The best escape proof cat harnesses are not only secure, they're comfortable for the cat. These are the two I like best. When fitted and used properly, they're virtually escape proof. And they're so light and comfortable, the cat barely knows the harness is there.
Lupine H-Style Cat Harness
H-style harnesses work best for cats because they buckle around the cat's neck and middle, rather than slipping over his head. Although there are many H-style harnesses in pretty patterns and colors these days, Lupine cat harnesses remain my favorites. The harnesses and matching leashes are made in the US of high-tensile webbing and have custom, extra-strength buckles. The buckles do not break or come apart, even if the cat is pulling on the leash, making this cat harness virtually escape proof.
The cats I know love the Kitty Holster because it's so soft and comfortable. This 100 percent cotton cat harness has wide Velcro closures that go around the cat's neck and middle. There's a metal D-ring so you can attach a leash. Unlike some other walking harnesses for cats, the Kitty Holster fits securely and never slips out of place. It comes in a variety of sizes, patterns and colors, and matching leashes are available.
How To Keep Kitty From Getting Out Of Her Harness
Taking a cat outside on a harness and leash may sound scary at first. But if the harness is fitted correctly and you remember a few simple tips, you'll never have to worry about kitty escaping and venturing off on her own.
Measure First: Put a tape measure around your cat's neck, making it tight enough that no fingers fit between her fur and the tape measure. With the cat standing up, also measure her girth right behind the front legs. Add about five percent to each measurement. Check the measurement of the harness before you buy to make sure it's the right size. If it's too small, the cat will be uncomfortable. If it's too large, she'll be able to squirm out of it.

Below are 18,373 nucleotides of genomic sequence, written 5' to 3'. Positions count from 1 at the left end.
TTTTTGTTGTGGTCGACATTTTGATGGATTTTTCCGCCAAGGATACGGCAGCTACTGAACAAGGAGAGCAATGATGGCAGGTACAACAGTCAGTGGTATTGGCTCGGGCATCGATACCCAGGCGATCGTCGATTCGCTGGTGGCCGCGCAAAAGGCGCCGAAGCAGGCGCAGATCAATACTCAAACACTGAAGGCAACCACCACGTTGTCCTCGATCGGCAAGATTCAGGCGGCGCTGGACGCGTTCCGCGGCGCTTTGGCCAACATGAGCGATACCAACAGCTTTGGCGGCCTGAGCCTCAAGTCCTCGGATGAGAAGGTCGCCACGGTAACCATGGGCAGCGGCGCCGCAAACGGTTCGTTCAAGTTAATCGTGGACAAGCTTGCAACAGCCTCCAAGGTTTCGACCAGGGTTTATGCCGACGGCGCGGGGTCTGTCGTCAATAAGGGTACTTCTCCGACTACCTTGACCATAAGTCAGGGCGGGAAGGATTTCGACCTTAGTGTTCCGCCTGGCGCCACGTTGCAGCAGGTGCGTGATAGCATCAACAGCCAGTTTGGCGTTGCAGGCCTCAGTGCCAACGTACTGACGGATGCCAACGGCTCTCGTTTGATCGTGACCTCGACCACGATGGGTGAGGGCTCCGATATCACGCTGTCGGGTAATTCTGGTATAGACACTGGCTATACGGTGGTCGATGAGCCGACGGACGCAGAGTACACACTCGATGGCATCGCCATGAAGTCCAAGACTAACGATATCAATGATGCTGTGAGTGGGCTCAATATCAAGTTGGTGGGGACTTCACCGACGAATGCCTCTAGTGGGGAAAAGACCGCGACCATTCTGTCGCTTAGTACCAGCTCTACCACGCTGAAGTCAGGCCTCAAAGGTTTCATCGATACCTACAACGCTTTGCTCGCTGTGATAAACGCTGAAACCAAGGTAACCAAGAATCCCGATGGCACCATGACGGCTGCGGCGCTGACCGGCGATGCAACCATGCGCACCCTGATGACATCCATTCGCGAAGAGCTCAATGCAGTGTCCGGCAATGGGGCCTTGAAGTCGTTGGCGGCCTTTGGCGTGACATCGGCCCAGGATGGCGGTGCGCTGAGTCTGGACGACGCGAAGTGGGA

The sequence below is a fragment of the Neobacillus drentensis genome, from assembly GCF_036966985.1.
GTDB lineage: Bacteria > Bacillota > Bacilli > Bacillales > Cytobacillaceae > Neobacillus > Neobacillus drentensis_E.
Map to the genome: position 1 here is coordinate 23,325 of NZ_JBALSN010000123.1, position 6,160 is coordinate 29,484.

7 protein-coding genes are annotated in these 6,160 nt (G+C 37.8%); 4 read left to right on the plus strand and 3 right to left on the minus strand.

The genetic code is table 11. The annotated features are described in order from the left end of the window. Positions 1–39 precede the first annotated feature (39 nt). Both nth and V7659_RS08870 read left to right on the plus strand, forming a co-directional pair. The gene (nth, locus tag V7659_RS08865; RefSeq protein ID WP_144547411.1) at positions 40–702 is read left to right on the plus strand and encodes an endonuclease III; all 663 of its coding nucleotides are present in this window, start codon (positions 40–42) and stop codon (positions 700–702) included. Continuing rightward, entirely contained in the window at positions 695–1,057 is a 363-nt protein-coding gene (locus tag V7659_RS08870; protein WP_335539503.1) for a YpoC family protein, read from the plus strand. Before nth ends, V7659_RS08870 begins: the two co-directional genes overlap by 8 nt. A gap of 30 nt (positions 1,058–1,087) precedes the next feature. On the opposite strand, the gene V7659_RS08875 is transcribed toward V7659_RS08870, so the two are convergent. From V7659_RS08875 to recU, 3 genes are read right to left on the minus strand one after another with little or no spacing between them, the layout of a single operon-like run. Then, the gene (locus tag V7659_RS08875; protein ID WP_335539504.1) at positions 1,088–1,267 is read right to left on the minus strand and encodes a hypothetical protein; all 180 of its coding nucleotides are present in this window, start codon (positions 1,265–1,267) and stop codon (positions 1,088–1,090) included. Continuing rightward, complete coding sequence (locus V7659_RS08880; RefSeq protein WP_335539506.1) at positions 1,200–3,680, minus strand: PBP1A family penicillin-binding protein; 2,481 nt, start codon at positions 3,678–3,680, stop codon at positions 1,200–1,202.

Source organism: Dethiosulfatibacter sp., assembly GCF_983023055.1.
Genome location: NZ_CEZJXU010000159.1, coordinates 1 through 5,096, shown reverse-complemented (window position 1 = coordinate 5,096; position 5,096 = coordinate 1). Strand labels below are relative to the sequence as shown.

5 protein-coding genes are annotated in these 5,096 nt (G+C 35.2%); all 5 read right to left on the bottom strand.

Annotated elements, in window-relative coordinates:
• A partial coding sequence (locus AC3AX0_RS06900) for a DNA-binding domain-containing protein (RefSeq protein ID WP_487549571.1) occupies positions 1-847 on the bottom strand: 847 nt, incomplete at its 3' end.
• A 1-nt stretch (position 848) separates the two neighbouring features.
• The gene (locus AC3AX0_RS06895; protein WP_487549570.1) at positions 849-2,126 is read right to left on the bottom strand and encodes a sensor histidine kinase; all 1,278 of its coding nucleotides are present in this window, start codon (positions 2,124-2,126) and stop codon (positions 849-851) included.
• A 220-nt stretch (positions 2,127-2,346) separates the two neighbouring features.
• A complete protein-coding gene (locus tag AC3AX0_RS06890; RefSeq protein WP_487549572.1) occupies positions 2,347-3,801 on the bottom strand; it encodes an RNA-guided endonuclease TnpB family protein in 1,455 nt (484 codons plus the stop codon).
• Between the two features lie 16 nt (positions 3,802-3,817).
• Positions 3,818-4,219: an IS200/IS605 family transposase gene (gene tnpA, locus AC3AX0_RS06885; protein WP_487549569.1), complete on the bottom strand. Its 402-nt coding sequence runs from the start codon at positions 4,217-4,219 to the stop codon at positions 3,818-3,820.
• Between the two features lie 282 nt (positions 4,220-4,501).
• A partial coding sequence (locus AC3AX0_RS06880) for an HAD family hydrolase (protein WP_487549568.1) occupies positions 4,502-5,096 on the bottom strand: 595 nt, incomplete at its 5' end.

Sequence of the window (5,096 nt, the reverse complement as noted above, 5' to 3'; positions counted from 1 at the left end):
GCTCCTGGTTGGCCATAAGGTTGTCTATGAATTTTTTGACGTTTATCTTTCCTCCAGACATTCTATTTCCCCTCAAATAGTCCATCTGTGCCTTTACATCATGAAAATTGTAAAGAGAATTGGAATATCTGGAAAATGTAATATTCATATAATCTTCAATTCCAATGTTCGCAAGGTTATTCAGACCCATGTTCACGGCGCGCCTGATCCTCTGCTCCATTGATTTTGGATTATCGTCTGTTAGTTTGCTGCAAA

The 'Purrfect' Fit: If you can slide just one finger between the harness and the cat, it’s just right. Check The Buckles: Most cat harnesses have plastic buckles that snap together. Make sure to snap the buckles correctly. If just one prong is sticking out or missing, the buckle will come apart. Hold the leash behind the cat and keep it slack. Backing out of a harness is almost impossible if the leash is behind the cat. If the leash is too taut, the harness can pull open if the cat lunges or starts to run. Remember, the buckles are designed to open under pressure. Never tug on the leash. Remember, the harness is designed to open under pressure. If your cat goes under the deck or car, be patient and wait for her to come out, or try to gently push her out with your hands. You might be able to lure her out with treats, too. I always have a bag of treats in my pocket when I'm outside with a cat in a harness and leash. Don't panic if your cat gets out of the harness. She'll probably be so surprised she’ll just sit down. Sit on the ground and encourage her to come to you. When she does, reach out slowly and pet her. When she's very close to you, calmly pick her up. If she starts to wander off, don't run after her. A cat can outrun a human any day, and the sound of you running behind her will make her go faster. Walk calmly and slowly. Say her name in a friendly voice. When she stops, bend over or sit on the ground and encourage her to come to you. Always supervise your cat when she’s outside on a tie-out. She could be injured by an animal or human passing through your yard, and the tie-out can get tangled in bushes or wrapped around trees. Find out how to train your cat to walk with an escape proof cat harness and leash.